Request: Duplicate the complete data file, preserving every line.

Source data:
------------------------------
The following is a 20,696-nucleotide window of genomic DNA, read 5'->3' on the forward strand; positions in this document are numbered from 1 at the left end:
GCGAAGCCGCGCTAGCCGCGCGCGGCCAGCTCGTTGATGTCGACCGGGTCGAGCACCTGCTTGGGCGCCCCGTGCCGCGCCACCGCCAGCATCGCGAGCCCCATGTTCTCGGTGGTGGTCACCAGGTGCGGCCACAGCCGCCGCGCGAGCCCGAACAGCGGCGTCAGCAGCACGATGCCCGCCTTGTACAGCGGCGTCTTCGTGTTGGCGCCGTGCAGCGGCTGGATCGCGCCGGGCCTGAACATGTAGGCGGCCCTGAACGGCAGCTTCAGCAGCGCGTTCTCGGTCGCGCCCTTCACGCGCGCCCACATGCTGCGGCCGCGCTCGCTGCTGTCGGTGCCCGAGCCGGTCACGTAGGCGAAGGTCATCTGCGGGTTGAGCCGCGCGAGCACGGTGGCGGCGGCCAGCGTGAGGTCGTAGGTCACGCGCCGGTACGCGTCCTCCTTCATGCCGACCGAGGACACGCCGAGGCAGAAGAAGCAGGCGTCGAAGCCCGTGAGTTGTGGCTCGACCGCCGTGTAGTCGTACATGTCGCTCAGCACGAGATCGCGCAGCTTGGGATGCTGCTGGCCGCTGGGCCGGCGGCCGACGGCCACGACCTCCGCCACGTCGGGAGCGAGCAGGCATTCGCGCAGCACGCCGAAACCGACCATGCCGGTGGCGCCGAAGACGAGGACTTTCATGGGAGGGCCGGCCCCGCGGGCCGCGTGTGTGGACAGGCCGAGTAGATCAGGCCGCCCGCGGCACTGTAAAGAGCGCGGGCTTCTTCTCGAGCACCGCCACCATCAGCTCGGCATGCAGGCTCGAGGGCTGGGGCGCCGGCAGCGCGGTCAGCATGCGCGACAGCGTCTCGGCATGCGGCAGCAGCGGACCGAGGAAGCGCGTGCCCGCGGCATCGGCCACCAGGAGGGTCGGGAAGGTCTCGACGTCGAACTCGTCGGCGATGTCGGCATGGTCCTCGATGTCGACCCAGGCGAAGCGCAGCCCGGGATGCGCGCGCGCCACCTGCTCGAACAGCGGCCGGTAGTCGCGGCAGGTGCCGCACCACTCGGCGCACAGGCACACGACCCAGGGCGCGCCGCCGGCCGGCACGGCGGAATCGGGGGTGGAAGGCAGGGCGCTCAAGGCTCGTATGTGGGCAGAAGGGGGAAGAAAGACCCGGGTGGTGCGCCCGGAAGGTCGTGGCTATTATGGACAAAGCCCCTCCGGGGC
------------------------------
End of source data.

The following is a 20,696-nucleotide window of genomic DNA, read 5'->3' on the forward strand; positions in this document are numbered from 1 at the left end:
GCGAAGCCGCGCTAGCCGCGCGCGGCCAGCTCGTTGATGTCGACCGGGTCGAGCACCTGCTTGGGCGCCCCGTGCCGCGCCACCGCCAGCATCGCGAGCCCCATGTTCTCGGTGGTGGTCACCAGGTGCGGCCACAGCCGCCGCGCGAGCCCGAACAGCGGCGTCAGCAGCACGATGCCCGCCTTGTACAGCGGCGTCTTCGTGTTGGCGCCGTGCAGCGGCTGGATCGCGCCGGGCCTGAACATGTAGGCGGCCCTGAACGGCAGCTTCAGCAGCGCGTTCTCGGTCGCGCCCTTCACGCGCGCCCACATGCTGCGGCCGCGCTCGCTGCTGTCGGTGCCCGAGCCGGTCACGTAGGCGAAGGTCATCTGCGGGTTGAGCCGCGCGAGCACGGTGGCGGCGGCCAGCGTGAGGTCGTAGGTCACGCGCCGGTACGCGTCCTCCTTCATGCCGACCGAGGACACGCCGAGGCAGAAGAAGCAGGCGTCGAAGCCCGTGAGTTGTGGCTCGACCGCCGTGTAGTCGTACATGTCGCTCAGCACGAGATCGCGCAGCTTGGGATGCTGCTGGCCGCTGGGCCGGCGGCCGACGGCCACGACCTCCGCCACGTCGGGAGCGAGCAGGCATTCGCGCAGCACGCCGAAACCGACCATGCCGGTGGCGCCGAAGACGAGGACTTTCATGGGAGGGCCGGCCCCGCGGGCCGCGTGTGTGGACAGGCCGAGTAGATCAGGCCGCCCGCGGCACTGTAAAGAGCGCGGGCTTCTTCTCGAGCACCGCCACCATCAGCTCGGCATGCAGGCTCGAGGGCTGGGGCGCCGGCAGCGCGGTCAGCATGCGCGACAGCGTCTCGGCATGCGGCAGCAGCGGACCGAGGAAGCGCGTGCCCGCGGCATCGGCCACCAGGAGGGTCGGGAAGGTCTCGACGTCGAACTCGTCGGCGATGTCGGCATGGTCCTCGATGTCGACCCAGGCGAAGCGCAGCCCGGGATGCGCGCGCGCCACCTGCTCGAACAGCGGCCGGTAGTCGCGGCAGGTGCCGCACCACTCGGCGCACAGGCACACGACCCAGGGCGCGCCGCCGGCCGGCACGGCGGAATCGGGGGTGGAAGGCAGGGCGCTCAAGGCTCGTATGTGGGCAGAAGGGGGAAGAAAGACCCGGGTGGTGCGCCCGGAAGGTCGTGGCTATTATGGACAAAGCCCCTCCGGGGC